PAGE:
Some of the experienced foreigners here in Thailand doing it and the Thais themselves are absolutely insane, the strength and speed is just scary, cannot image being anywhere near them in a ring.
 
Associate
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Brazilian Ju Jitsu involves a lot of ground work, if it gets to the part where you are both on the ground then you win, simples.

Ju Jitsu is all about self defence. You get tought to dispose of your opponenet, not "score points". If you manage to block a punch and get near it's again win for you. It does look very "zombie attack" at the beginning with plastic bottles and stuff because if they were to make it real you'd get smacked every other punch. :D We take care not to knock out novices at their first session as it's not particulary welcome for the majority of people who just come to see "what is it like". ;)

But as soon as you hit green belt, the stuff starts getting real. People are greatly encourajed to actually try and hit you, stabs are actually in pretty much every possible way, you get 2 men attacking you at the same time, etc etc.

Boxing - if we're talking real punching this IS IT. A proper boxer will sweep the floor with pretty much anyone, the problem is if that anyone does a form of Judo/ Jitsu he will try and after getting a few smacks in the face, get close. Once there, the boxer is in for a very unpleasant surprise as he is expecting a bit too much chivalry and his opponent to step back away after a few short jabs, which is not going to happen.

Kickboxing - very good, bit more distance but again: same problem as boxing. If you do a grappling martial art and get near a kickboxer, it's goodbye for him.

I heard Muay THai is also a very good striking art, but don't know much about it.

If you want to be able to defend yourself I'd pick up boxing/kickboxing/muay thay AND Ju Jitsu (or Judo/BJJ).
 
Soldato
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On a different note, maybe you'd be best off just trying a few and see which causes you least problems with your knee? On one hand impact stuff will obviously shock load your knee, but a lot of arts like Judo etc will put a lot of torsion on it, so it depends what you can cope with.

I used to do Judo and loved it, it's something I miss and would consider picking up again.
 
Caporegime
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Thanks for the replies guys

If you want to be able to defend yourself I'd pick up boxing/kickboxing/muay thay AND Ju Jitsu (or Judo/BJJ).

This does seem to be ideal - having both a striking and grappling art.

I train traditional Ju-Jitsu and Muay Thai,

Just out of interest how feasible is it to do two martial arts - how often do you train? in terms of time commitment I can probably afford to train 3 times a week so perhaps two evening sessions and one at the weekend. So am not sure how feasible it would be to do two (obv I wouldn't start both straight away). I know with karate that it was good to try and do 2 sessions per week so am presuming the same might be true for judo etc..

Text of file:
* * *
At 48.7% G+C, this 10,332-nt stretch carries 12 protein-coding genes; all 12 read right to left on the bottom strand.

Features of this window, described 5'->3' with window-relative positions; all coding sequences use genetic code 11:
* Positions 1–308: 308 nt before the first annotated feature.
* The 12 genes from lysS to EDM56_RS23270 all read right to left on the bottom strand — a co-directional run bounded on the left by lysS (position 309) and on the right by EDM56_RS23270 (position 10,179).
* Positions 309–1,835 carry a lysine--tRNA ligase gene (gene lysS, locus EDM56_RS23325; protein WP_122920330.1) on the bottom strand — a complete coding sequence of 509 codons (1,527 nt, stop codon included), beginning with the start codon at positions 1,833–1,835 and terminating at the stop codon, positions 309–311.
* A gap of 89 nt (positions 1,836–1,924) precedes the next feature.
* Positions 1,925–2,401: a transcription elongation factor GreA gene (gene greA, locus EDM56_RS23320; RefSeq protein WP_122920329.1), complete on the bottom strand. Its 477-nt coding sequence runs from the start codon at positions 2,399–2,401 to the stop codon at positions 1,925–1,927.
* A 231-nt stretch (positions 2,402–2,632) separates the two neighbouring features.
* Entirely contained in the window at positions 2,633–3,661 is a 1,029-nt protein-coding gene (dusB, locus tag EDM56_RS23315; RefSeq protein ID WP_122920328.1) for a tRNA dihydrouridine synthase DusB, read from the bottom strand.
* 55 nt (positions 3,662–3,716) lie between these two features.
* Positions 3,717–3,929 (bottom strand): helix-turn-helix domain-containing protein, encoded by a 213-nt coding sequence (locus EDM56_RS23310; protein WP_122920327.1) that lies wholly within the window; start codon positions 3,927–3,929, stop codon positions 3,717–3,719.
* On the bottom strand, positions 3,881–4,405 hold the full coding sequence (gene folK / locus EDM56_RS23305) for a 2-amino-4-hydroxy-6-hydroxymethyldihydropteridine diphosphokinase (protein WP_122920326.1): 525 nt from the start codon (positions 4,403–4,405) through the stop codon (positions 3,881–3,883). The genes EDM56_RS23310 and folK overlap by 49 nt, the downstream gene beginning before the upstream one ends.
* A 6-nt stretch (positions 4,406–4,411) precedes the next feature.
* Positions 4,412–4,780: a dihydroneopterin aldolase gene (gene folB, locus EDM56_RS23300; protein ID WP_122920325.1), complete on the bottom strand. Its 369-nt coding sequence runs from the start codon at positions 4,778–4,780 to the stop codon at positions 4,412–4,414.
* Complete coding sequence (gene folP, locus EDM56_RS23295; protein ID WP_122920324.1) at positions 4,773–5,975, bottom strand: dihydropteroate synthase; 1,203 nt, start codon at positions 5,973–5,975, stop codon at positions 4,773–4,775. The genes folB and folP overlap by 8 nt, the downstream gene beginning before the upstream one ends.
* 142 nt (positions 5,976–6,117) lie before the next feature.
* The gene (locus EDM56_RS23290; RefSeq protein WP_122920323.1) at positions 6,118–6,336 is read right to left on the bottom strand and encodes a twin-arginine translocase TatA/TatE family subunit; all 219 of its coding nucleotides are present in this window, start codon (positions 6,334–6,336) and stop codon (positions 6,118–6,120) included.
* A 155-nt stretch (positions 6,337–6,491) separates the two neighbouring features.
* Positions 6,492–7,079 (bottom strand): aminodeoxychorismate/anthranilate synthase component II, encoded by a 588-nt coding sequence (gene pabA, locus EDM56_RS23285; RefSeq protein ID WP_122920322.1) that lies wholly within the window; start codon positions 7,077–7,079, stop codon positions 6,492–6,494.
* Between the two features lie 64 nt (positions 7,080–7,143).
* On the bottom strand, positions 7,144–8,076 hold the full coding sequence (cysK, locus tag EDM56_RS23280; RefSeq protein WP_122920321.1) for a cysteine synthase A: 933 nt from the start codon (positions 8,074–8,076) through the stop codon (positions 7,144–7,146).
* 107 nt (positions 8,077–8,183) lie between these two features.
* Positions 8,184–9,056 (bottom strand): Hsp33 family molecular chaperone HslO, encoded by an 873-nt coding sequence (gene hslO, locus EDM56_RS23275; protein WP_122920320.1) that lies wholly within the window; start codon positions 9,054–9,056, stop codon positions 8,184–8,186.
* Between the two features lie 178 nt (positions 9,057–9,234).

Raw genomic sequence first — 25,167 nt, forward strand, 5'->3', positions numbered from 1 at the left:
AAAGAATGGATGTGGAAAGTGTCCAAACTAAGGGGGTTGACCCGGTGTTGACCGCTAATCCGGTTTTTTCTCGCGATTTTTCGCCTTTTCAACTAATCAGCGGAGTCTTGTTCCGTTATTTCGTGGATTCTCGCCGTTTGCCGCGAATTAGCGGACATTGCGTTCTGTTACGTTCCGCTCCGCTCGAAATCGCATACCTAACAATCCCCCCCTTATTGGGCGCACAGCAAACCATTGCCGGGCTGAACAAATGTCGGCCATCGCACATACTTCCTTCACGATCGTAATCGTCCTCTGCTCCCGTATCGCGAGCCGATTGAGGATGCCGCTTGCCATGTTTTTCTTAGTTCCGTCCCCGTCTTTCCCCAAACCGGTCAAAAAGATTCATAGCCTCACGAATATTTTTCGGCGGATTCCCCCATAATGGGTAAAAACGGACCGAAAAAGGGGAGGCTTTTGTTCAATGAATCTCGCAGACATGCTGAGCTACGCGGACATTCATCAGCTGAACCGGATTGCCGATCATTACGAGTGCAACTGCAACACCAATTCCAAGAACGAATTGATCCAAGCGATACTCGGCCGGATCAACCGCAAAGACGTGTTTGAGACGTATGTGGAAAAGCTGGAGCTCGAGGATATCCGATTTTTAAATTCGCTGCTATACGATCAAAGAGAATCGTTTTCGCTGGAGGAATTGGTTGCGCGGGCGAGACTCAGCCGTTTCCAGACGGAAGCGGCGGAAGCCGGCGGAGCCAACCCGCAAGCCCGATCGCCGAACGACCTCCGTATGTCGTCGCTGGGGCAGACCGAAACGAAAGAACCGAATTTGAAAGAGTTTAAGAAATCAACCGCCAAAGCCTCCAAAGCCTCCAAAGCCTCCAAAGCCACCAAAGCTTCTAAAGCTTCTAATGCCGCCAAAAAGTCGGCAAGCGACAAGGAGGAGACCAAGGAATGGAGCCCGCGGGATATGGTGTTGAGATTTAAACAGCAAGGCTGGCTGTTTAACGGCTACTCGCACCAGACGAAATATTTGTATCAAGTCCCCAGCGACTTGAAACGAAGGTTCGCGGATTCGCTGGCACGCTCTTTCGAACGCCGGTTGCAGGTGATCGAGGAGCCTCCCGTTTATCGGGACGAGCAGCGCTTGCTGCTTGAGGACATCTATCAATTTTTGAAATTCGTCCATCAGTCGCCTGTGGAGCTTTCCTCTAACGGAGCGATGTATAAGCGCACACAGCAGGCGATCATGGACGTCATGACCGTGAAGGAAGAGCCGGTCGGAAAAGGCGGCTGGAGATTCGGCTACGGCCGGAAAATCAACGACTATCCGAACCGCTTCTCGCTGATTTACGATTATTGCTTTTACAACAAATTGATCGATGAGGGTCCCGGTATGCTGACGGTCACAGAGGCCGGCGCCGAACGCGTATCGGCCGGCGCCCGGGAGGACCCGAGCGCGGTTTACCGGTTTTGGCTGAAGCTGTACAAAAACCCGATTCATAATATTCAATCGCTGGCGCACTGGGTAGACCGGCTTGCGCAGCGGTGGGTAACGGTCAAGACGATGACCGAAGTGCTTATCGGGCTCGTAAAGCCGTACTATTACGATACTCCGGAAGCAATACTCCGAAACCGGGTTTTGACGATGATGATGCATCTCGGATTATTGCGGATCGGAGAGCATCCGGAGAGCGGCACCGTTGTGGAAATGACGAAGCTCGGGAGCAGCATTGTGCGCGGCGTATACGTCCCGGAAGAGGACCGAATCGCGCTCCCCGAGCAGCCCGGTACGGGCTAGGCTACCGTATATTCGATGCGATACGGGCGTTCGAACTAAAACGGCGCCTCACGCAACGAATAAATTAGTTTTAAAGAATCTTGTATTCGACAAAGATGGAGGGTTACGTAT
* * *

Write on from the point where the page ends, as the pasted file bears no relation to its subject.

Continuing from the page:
Ju Jitsu is all about self defence. You get tought to dispose of your opponenet, not "score points". If you manage to block a punch and get near it's again win for you. It does look very "zombie attack" at the beginning with plastic bottles and stuff because if they were to make it real you'd get smacked every other punch. :D We take care not to knock out novices at their first session as it's not particulary welcome for the majority of people who just come to see "what is it like". ;)

That's a fair point, perhaps I was a bit too dismissive as I'd only been to a few beginner ju jitsu sessions where people would throw some wildly unrealistic one punch move or take a big lunge forward with a plastic knife/bottle. I must admit that the akido style wrist locks, pressure points etc.. were fun to learn...
The main reason I'm attracted to judo though is that you're up against a fully resisting opponent - I know with karate that a lot of the traditional style/technique stances etc.. that we'd practice in katas or pair work or going up and down the room punching the air went straight out of the window when it came to sparring so am wary of doing a martial art that mostly involves compliant drills/role playing etc...

Bujinkan ninjutsu is another good one. It is completely anti-flair and is very violent. You may have trouble finding a teacher near you though.

Do you do this? Without wanting to sound ignorant I just had a quick google and from the youtube vids it seems a bit dubious - rather a lot of role playing etc... I'm rather suspicious of anything involving people trying to be 'ninjas' as it more than likely attracts walter mitty types.

On a different note, maybe you'd be best off just trying a few and see which causes you least problems with your knee? On one hand impact stuff will obviously shock load your knee, but a lot of arts like Judo etc will put a lot of torsion on it, so it depends what you can cope with.

I used to do Judo and loved it, it's something I miss and would consider picking up again.

Yeah this is my main concern - I'm thinking definitely try boxing first - aside from the skipping that should have the least impact. I'd love to do judo - it really does seem to be one of the most effective martial arts out there but am slightly concerned about twisting my knee etc...
 
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Associate
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Just out of interest how feasible is it to do two martial arts - how often do you train? in terms of time commitment I can probably afford to train 3 times a week so perhaps two evening sessions and one at the weekend. So am not sure how feasible it would be to do two (obv I wouldn't start both straight away). I know with karate that it was good to try and do 2 sessions per week so am presuming the same might be true for judo etc..

What it will come down to is what days you are available and what sessions you can get to on those days. I train twice a week in each with gym sessions for fitness etc thrown in between. Alot of people do just train once a week and find that they can pick it up easy and enjoy it still (obviously if you're interested in grading training less might reduce the time it takes to advance grades).

If you're not too interested in the grading side of things finding a MMA gym might be a good idea as you'll get a good mix of fitness/grappling/striking and they tend to not be limited to certain training days so it will be abit more flexible for you.